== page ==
The high-pressure VTG turbine wheel and shaft assembly are fit with a pair of journal bearings and assembled into the bearing housing by a robot. A BorgWarner engineer mocked up this display for us so you can see the precise arrangement.



If the turbine shaft, journal bearings, and compressor-wheel assembly don't pass BorgWarner's quality-control tests where the assembly is spun to its rated rpm, the bearing housing is disassembled by a line worker to find out why.



While the bearing housings are being assembled, the VTG components are set into individual fixtures and installed into the turbine housings on another assembly line.



The high-pressure VTG turbo-bearing cartridges are then married with their turbine housings.



The low-pressure, fixed-geometry turbo is then joined with the high-pressure VTG side, and the assembly finally becomes recognizable as what's installed on the new '08 Super Duty.



Ten feet down the assembly line, the BorgWarner dual-turbo system is complete. This specially built hoist lifts the completed unit at each end so it can be placed on a pallet for shipping.



Four complete turbo systems are placed on each layer and sealed with special plugs to prevent debris from entering them during shipping. From here, the turbos are shipped to International engine plants in Huntsville, Alabama, or Indianapolis so they can be bolted on to 6.4L engines.

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Old 05-12-2008, 12:19 PM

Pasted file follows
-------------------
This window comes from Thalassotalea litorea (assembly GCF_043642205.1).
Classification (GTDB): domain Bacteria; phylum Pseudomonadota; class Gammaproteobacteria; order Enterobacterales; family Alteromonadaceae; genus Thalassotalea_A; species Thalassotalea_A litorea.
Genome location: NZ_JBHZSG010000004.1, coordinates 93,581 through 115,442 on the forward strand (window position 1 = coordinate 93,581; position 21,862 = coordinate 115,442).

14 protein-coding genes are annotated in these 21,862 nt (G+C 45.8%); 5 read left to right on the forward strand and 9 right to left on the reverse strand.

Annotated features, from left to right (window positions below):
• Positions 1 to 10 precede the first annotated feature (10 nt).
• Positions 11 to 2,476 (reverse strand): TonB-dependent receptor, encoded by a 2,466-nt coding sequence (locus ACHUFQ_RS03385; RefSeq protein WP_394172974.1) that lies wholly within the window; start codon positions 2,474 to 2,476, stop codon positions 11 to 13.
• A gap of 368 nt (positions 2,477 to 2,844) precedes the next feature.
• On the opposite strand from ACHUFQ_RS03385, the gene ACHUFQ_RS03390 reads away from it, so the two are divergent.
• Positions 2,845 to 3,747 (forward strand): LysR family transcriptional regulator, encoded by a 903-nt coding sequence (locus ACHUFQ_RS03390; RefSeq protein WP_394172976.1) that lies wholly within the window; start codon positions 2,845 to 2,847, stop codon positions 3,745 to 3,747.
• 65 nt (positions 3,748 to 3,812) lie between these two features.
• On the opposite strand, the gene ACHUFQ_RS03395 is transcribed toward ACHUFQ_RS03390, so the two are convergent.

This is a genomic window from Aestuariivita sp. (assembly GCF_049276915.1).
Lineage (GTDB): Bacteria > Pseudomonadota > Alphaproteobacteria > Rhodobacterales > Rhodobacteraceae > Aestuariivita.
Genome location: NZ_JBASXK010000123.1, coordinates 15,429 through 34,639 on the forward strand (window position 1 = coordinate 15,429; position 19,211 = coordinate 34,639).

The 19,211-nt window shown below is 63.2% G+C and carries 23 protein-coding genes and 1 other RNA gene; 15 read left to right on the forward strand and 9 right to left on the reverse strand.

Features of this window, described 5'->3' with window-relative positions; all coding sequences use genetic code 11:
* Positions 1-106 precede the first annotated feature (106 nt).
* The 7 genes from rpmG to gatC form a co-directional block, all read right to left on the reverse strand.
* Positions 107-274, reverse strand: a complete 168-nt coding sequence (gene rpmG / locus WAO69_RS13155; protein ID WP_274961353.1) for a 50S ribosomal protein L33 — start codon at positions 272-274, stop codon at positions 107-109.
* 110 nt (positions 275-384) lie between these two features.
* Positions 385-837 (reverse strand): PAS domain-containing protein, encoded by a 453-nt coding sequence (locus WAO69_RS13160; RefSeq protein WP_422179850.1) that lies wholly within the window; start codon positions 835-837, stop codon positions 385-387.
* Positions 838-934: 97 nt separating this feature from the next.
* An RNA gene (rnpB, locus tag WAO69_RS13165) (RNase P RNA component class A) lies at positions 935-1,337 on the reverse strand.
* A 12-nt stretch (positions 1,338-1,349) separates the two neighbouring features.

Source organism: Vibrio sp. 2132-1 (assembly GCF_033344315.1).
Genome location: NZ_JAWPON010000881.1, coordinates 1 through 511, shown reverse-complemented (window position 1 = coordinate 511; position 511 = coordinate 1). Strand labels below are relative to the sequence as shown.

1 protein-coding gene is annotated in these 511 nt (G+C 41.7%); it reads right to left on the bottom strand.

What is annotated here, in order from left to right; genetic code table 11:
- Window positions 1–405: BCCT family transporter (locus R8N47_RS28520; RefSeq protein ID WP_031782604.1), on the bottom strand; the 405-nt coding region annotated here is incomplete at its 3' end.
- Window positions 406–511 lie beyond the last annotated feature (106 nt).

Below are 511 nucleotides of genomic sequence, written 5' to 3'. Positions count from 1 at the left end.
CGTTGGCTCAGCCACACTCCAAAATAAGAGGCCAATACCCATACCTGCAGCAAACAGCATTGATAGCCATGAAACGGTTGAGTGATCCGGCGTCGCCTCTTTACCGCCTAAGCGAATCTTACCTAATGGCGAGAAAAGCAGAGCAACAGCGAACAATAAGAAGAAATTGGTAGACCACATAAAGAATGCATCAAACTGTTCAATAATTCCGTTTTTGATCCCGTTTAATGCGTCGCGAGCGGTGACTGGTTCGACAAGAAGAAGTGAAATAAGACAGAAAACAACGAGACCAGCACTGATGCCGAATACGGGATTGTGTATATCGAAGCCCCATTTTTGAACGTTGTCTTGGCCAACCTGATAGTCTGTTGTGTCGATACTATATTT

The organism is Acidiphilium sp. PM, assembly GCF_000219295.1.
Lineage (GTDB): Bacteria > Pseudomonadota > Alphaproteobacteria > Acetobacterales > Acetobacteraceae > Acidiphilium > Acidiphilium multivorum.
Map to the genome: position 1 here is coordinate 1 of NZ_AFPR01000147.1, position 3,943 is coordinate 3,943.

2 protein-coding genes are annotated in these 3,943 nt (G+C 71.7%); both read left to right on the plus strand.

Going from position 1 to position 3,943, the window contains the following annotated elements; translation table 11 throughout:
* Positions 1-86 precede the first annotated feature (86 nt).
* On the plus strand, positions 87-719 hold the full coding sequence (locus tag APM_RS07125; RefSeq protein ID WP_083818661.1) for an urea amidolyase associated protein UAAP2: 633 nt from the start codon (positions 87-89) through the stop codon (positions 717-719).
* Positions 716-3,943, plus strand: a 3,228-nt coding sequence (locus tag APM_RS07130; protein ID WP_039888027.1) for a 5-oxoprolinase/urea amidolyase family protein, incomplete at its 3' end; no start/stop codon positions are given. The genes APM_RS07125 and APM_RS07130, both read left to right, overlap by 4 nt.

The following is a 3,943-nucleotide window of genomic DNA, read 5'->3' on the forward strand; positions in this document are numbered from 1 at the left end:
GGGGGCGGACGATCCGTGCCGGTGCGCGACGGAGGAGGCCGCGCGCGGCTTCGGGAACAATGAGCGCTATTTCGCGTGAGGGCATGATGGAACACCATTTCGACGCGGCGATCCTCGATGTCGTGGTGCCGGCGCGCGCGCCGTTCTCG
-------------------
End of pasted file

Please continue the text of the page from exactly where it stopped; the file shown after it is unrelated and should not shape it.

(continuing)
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Just To Correct Popular Belief..

It's Incorrect To Call The 6.4L A TWIN Turbo
 
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Old 05-12-2008, 03:50 PM
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Having as many problems with the 6.4 as Cummins is with the 6.7? Or is it a hit or miss?
 
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Old 05-12-2008, 04:04 PM
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The Only Woh's I Have Had So Far (5K Miles) Is The Trans Keeps Fallin' Out, Literally Jumps Outta Gear During Normal Driving - I Switch It To Extreme Race Shifting On The SCT And The Issue Goes Away.

I Really Can't Judge This Early Into It.
 
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Old 05-13-2008, 04:58 PM
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NO issues on my truck with the exception to having the radiator replaced under warranty for leaking...
 
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Old 05-20-2008, 04:51 PM
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They dont have the Garrrets anymore?
 
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Old 05-20-2008, 08:39 PM
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No I believe those were dropped in the early stages of development of the new motor. I will see if I can find the articles..
 
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Old 05-28-2008, 12:45 PM
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Any Luck On The Articles?
 
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Old 05-29-2008, 06:37 PM
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Their turbo looks silly.